Q&A: Computer Sciences Corporation’s m&a strategy

In 2015, Computer Sciences Corporation shed its government services business, completed two acquisitions, and formed a joint venture. The team’s chief corporate, M&A, and alliance counsel, Tammy Brandt, shares how they pulled it off

Modern Counsel: What prepared you to work in such a fast-paced and competitive industry?

Tammy Brandt: The theme of my career involves combining business and legal deal-making. I’ve helped small start-ups grow and attract buyers and big companies move the lever and grow in exciting ways. I see myself as a tech-savvy, business-minded lawyer who can help companies get where they want to go.

MC: What set the stage for the two major transactions Computer Sciences Corporation (CSC) completed in 2015?

TB: Mike Lawrie stepped in as CEO in 2012 and had a clear vision to take the company to new heights by focusing on emerging technologies and targeting innovative companies. The transactions in 2015 were a critical part of the transformative journey that Mike set the company on beginning in 2012.

MC: The Fruition Partners deal is one of those companies. What about that business caught your eye?

TB: Sometimes we target just one or two companies, and other times we vet several at the same time. We saw in Fruition Partners a business that was well-run and built around providing services on the platform of one of our key strategic alliance partners. We acquired Fruition Partners because they had a strong foundation of skilled employees, and also to grow our cloud-based service-management business.

“My team always has to be ready for the next big deal, whenever it may come.”

MC: And Fixnetix? Why did CSC acquire it?

TB: Fixnetix was a different type of acquisition, but still strategic in that they had the best-in-class banking and financial-services business. Fixnetix has a managed service offering for capital market firms, offering front-office management trading solutions. We saw them as a great fit for our existing capital market business. CSC’s aim is to help our clients reduce costs through modernizations, so these two acquisitions fit in well with CSC’s vision and transformation.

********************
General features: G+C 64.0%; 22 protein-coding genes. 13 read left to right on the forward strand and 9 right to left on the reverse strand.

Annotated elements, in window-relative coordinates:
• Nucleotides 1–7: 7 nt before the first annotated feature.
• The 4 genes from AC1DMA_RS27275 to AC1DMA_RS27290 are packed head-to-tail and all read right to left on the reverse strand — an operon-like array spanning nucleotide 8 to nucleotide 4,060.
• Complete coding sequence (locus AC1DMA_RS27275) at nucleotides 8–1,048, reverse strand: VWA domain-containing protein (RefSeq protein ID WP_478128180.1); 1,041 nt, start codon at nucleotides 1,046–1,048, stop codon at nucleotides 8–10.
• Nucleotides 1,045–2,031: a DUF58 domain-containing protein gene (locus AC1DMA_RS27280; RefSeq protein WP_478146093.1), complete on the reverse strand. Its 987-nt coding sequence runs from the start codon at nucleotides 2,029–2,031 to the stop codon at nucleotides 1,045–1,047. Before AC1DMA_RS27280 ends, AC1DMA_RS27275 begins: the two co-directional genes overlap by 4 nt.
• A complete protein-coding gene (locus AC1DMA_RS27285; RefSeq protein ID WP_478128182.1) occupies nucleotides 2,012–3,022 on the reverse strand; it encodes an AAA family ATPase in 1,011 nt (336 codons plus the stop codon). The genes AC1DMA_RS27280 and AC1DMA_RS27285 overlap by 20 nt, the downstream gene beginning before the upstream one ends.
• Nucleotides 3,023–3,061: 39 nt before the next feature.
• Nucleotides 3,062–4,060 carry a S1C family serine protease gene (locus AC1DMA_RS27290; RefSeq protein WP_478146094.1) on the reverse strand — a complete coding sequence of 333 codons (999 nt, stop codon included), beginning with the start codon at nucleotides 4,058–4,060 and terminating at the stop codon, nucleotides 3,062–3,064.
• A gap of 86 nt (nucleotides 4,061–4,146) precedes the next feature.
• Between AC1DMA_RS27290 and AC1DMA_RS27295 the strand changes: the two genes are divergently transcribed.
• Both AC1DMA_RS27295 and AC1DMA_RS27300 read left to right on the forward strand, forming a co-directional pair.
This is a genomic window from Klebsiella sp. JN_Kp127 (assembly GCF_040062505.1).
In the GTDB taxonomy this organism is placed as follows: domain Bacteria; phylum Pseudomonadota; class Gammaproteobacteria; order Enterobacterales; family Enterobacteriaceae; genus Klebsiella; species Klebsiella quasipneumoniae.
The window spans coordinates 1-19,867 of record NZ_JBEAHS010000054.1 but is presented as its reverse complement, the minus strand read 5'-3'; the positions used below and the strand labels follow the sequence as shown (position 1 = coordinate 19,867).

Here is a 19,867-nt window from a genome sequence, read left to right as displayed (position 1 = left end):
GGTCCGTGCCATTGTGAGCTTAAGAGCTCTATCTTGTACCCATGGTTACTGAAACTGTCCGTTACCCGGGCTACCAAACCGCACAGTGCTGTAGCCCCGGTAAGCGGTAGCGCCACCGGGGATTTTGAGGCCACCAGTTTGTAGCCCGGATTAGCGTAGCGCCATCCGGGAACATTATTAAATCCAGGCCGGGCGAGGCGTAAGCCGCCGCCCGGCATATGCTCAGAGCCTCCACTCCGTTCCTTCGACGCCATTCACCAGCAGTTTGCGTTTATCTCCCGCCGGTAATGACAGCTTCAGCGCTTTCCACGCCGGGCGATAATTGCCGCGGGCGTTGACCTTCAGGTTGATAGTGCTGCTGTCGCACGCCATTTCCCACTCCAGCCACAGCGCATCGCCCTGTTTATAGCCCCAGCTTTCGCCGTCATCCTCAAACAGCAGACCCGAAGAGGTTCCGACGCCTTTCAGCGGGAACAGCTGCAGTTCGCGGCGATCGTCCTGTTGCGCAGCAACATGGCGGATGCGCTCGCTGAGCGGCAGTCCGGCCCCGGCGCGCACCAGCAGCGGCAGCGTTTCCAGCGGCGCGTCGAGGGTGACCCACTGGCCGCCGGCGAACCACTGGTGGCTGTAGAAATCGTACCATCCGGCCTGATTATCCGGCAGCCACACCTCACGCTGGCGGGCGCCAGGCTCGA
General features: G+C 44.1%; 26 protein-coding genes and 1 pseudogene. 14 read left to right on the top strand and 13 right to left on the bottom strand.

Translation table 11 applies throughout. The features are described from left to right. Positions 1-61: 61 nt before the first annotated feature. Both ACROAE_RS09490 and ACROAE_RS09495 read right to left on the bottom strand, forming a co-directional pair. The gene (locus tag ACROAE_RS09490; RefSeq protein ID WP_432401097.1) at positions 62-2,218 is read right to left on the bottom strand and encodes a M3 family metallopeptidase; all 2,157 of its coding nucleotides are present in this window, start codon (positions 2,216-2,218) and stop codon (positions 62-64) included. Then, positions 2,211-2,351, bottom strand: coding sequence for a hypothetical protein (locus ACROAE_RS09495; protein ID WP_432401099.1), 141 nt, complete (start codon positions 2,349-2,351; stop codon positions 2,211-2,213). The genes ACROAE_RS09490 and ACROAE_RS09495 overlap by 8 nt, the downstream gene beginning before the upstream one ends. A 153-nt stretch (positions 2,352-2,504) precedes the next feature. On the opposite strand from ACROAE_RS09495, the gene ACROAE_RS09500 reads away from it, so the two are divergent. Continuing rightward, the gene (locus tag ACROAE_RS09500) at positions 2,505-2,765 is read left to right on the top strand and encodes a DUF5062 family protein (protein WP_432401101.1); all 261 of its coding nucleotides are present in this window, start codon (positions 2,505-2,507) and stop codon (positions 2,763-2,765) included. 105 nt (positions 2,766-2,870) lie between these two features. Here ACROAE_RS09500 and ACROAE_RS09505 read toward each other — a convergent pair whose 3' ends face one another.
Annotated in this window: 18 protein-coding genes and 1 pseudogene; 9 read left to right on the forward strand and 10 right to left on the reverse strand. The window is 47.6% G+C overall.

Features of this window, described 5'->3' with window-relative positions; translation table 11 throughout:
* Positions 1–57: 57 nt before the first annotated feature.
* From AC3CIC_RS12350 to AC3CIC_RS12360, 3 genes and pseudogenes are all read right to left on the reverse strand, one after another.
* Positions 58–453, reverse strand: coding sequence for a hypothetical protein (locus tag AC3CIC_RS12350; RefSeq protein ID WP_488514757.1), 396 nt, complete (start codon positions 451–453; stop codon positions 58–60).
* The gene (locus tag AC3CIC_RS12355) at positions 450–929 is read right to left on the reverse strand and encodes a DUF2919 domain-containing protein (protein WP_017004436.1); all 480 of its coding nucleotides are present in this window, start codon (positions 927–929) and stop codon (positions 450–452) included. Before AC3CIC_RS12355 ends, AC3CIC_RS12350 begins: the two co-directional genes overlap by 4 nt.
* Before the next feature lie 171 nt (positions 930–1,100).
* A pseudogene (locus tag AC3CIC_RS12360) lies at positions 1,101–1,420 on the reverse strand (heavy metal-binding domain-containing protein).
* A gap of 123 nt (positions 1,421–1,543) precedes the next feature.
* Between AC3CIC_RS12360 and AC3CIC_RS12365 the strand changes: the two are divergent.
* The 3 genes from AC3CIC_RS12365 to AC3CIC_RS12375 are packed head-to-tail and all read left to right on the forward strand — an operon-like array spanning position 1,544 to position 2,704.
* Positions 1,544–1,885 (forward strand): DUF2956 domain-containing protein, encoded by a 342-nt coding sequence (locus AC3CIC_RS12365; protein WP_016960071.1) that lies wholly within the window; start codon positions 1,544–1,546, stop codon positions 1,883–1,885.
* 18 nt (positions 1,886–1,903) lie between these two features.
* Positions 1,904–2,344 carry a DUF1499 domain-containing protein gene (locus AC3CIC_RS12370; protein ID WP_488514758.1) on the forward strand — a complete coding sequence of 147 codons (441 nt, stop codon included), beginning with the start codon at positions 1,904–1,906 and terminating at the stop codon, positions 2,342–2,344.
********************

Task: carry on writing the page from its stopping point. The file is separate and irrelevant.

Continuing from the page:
MC: What was your role in making these deals?

TB: As our lead M&A lawyer, I worked with internal and external teams on most aspects of these deals, from due diligence through closing.

MC: How do you ensure you get that process right?

TB: You have to really look under the hood and understand the target company, its people, its finances, and its culture. Before you do the deal, you have to make sure there’s alignment between the target company and where CSC is going and make sure you focus on that important integration post-closing.

MC: Is that difficult?

TB: It can be, because we’re not just interested in the IP or contracts of a target company. We’re interested in the people. The chances of an acquisition not working are much higher if you’re not on the same page with the target company about the role of the people. In that case, you can lose a lot of value, especially when the target is a small company you are trying to integrate into a large, international organization.

MC: What drives post-merger success?